Sudeikis, Pace, and Greer make “Driven,” the somewhat true story of John DeLorean’s fall from grace, an emotional ride.

If you’re a child of the ‘80s, there’s one car that pops into your mind the moment you think about the era; a vehicle made famous by Robert Zemeckis’s Back to the Future series and infamous throughout automotive history. The DMC 12 or, as more commonly known, the DeLorean, is the epitome of the era in which it’s built: futuristic, extravagant, and glamorous, yet also too-far reaching and absolutely busted. With its silver-coated look, unique body shape, and winged-doors, the DeLorean captured the imagination of everyone who saw it, but due to a myriad of issues behind the scenes, it never quite lived up to its potential. For many, their knowledge of the DMC 12 begins and ends with the car, but director Nick Hamm (Killing Bono) wants to change that with Driven, a film inspired by true events which offers insight, not into the car, but the rather into the exciting circumstances which lead to the downfall of its creator, illustrious automotive designer John DeLorean. Presented as a tragicomedy, Hamm’s Driven is a morality play mixed with a confidence story in which pride and greed lead to the downfall of everything, requiring a resilience and nerve to stay ahead of the game.


L-R: Jason Sudeikis as Jim Hoffman and Lee Pace as John DeLorean in Universal Pictures Content Group’s crime thriller comedy DRIVEN. Photo courtesy of Universal Pictures Content Group.

Jim Hoffman (Jason Sudeikis) is your average smart-talking sleezeball who manages to charm himself out of virtually every situation he’s in. When his luck runs out, Jim is forced to become an informant for FBI Special Agent Benedict Tisa (Corey Stoll) as he tries to build a case against Jim’s former boss Morgan (Michael Cudlitz), unbeknownst to Jim’s wife Ellen (Judy Greer). As stressful as Jim’s life is, the one thing that seems to elevate his days is a strange friendship he develops with neighbor John DeLorean (Lee Pace). However, as John’s plans to develop his dream car, the DMC 12, come crashing down and the fate of his company becomes uncertain, a questionable choice is made and suddenly both John’s and Jim’s destinies collided. The resolution of this venture may be known by the history books, but the depth of their friendship is not.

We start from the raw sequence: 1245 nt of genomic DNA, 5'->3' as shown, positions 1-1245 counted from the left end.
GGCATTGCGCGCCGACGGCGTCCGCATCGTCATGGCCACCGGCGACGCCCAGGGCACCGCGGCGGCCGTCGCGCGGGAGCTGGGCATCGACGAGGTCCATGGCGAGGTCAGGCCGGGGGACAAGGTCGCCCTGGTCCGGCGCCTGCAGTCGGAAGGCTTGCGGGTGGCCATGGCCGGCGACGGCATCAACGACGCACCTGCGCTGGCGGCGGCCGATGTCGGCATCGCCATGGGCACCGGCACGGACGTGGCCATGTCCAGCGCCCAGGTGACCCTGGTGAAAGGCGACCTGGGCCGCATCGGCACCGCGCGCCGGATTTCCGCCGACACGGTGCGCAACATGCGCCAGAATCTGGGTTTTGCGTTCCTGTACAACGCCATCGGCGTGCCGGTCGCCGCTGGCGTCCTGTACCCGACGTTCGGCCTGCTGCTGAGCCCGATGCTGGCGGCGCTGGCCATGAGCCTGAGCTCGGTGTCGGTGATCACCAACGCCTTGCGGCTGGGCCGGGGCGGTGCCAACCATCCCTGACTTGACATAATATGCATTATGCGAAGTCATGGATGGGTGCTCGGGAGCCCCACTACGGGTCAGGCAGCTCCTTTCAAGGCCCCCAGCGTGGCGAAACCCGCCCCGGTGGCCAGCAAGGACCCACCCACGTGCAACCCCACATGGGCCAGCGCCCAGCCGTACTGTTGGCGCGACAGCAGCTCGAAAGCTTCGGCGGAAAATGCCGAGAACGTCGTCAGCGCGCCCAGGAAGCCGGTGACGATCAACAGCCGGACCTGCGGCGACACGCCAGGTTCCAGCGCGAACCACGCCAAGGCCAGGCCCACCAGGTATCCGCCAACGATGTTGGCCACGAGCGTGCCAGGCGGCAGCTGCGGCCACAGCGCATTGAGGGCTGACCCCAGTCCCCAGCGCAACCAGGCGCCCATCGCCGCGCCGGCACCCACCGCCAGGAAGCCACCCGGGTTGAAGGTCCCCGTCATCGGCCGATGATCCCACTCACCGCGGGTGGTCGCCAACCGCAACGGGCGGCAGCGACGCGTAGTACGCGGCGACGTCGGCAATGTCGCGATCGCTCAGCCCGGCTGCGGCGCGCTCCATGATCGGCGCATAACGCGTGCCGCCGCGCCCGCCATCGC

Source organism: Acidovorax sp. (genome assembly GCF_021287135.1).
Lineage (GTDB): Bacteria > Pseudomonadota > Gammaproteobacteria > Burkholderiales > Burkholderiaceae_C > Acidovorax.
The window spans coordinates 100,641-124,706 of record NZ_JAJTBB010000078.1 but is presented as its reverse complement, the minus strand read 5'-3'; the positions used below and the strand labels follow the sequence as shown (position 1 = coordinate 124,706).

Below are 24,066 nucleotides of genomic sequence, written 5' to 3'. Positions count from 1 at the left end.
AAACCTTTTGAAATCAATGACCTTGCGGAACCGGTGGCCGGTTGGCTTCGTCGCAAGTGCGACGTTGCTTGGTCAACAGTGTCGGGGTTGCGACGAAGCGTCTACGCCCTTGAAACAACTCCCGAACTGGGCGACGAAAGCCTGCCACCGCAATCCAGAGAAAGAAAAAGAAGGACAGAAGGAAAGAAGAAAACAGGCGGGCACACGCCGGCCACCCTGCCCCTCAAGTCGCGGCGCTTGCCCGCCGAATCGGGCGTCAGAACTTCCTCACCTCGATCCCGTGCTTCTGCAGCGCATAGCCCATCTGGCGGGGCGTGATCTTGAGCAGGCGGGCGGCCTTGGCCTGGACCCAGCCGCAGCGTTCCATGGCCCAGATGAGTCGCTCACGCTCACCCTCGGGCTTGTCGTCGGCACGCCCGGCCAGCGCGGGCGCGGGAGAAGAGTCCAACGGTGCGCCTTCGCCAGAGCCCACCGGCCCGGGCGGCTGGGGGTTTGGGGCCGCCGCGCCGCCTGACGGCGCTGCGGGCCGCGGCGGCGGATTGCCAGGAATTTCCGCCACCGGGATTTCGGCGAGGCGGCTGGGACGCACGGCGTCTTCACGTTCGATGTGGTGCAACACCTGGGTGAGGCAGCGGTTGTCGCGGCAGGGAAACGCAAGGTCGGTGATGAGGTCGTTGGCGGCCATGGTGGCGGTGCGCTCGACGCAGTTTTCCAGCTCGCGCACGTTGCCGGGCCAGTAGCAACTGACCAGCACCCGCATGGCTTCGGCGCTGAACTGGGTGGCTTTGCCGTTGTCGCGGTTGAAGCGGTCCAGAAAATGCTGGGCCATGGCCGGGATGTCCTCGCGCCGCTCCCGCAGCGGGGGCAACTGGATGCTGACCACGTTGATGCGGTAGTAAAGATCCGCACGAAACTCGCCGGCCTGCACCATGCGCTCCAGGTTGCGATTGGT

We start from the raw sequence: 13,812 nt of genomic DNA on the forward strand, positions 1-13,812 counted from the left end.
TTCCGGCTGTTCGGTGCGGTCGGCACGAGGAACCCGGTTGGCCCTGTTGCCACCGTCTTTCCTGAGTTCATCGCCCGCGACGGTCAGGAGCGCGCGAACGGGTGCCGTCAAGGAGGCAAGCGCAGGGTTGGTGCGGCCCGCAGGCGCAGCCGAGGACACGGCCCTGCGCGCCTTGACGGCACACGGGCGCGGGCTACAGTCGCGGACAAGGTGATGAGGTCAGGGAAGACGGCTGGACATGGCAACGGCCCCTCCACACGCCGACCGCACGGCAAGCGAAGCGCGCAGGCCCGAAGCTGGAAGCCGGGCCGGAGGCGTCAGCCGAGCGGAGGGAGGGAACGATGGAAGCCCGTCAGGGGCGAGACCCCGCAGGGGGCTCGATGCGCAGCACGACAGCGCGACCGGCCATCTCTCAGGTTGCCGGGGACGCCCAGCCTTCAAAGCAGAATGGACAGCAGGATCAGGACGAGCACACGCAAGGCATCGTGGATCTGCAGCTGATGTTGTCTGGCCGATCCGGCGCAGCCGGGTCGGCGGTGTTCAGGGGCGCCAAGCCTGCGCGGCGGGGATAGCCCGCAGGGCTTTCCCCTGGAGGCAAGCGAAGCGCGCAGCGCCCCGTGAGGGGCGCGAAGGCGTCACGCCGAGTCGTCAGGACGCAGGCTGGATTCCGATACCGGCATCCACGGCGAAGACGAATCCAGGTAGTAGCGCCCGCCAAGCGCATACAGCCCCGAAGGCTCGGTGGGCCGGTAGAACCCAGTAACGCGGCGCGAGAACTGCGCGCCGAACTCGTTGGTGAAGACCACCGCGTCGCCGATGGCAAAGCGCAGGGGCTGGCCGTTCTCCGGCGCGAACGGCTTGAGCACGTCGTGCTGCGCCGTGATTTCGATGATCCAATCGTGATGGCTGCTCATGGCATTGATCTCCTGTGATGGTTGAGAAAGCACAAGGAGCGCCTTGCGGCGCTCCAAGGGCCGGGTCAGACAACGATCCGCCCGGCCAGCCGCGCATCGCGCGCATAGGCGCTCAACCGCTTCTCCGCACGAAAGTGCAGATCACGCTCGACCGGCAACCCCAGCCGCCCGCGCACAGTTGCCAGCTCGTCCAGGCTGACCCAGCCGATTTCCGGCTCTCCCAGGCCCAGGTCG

L-R: Lee Pace as John DeLorean and Jason Sudeikis as Jim Hoffman in Universal Pictures Content Group’s crime-thriller comedy DRIVEN. Photo courtesy of Universal Pictures Content Group.

There are some stories which seem so outrageous, they’re unbelievable. Many of them are turned into films because real-life occasionally contains the very cinematic elements which audiences crave. Just looking at the basic outline of events which transpired — ‘80s excess, massive stacks of cocaine, an FBI informant, and a famous car manufacturer — it’ll just take period outfits and directorial flare to have the story drip with sex and excitement. Impressively, Hamm doesn’t go that route. Sure, Driven is the period film you expect and it follows the track laid out by history, but that’s not the story he tells. Instead, based off the script by screenwriter Colin Bateman (Wild About Henry) and co-scriptwriter Alejandro Carpio, Hamm’s tale is far more personal and grounded, using the natural energy of the story to infuse Driven with a contagious excited energy. Part of this is because the story is, at its core, a confidence film in which every person involved possesses an agenda. Hamm makes this clear in the opening moments of the film in which a rockabilly riff plays over Jim walking down a hallway as Tisa speaks to him before it cuts to Jim and Tisa’s first meeting. The music sets the tone (this is going to be a rock n’ roll romp), the setting sets the feeling, (proper, organized, purposeful), and the editing sets the energy (this is going to jump through time). Each of these components reappear throughout Driven to incredible effect, as it keeps the audience just off-base enough so that even the expected feels surprising. Much of this is because audiences expect a story like this to focus on DeLorean, except Hamm makes Jim the central character. This not only serves as the way into the story, but keeps the intrigue on Jim and DeLorean’s decisions more ambiguous. This results in a boiling point of anticipation and uncertainty in the final act, the tension crackling in the air as the audience rests on the edge of their seats, unsure if history is going to repeat itself.